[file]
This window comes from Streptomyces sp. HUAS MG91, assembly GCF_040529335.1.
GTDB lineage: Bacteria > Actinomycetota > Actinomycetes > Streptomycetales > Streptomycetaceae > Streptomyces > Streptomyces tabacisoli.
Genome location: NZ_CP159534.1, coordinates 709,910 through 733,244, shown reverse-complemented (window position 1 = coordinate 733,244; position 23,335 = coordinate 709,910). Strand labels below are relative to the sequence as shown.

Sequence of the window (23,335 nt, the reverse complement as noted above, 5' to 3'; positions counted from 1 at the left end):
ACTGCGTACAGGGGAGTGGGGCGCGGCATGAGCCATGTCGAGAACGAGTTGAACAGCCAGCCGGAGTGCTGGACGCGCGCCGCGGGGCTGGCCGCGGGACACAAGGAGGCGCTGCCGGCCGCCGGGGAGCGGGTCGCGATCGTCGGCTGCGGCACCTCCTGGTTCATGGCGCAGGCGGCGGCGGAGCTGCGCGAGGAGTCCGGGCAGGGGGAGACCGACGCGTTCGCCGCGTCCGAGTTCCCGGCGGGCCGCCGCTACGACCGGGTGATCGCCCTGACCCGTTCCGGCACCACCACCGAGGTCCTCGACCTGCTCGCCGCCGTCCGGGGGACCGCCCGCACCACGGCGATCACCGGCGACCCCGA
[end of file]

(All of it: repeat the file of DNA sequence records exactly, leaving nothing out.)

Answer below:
This window comes from Streptomyces sp. HUAS MG91, assembly GCF_040529335.1.
GTDB lineage: Bacteria > Actinomycetota > Actinomycetes > Streptomycetales > Streptomycetaceae > Streptomyces > Streptomyces tabacisoli.
Genome location: NZ_CP159534.1, coordinates 709,910 through 733,244, shown reverse-complemented (window position 1 = coordinate 733,244; position 23,335 = coordinate 709,910). Strand labels below are relative to the sequence as shown.

Sequence of the window (23,335 nt, the reverse complement as noted above, 5' to 3'; positions counted from 1 at the left end):
ACTGCGTACAGGGGAGTGGGGCGCGGCATGAGCCATGTCGAGAACGAGTTGAACAGCCAGCCGGAGTGCTGGACGCGCGCCGCGGGGCTGGCCGCGGGACACAAGGAGGCGCTGCCGGCCGCCGGGGAGCGGGTCGCGATCGTCGGCTGCGGCACCTCCTGGTTCATGGCGCAGGCGGCGGCGGAGCTGCGCGAGGAGTCCGGGCAGGGGGAGACCGACGCGTTCGCCGCGTCCGAGTTCCCGGCGGGCCGCCGCTACGACCGGGTGATCGCCCTGACCCGTTCCGGCACCACCACCGAGGTCCTCGACCTGCTCGCCGCCGTCCGGGGGACCGCCCGCACCACGGCGATCACCGGCGACCCCGA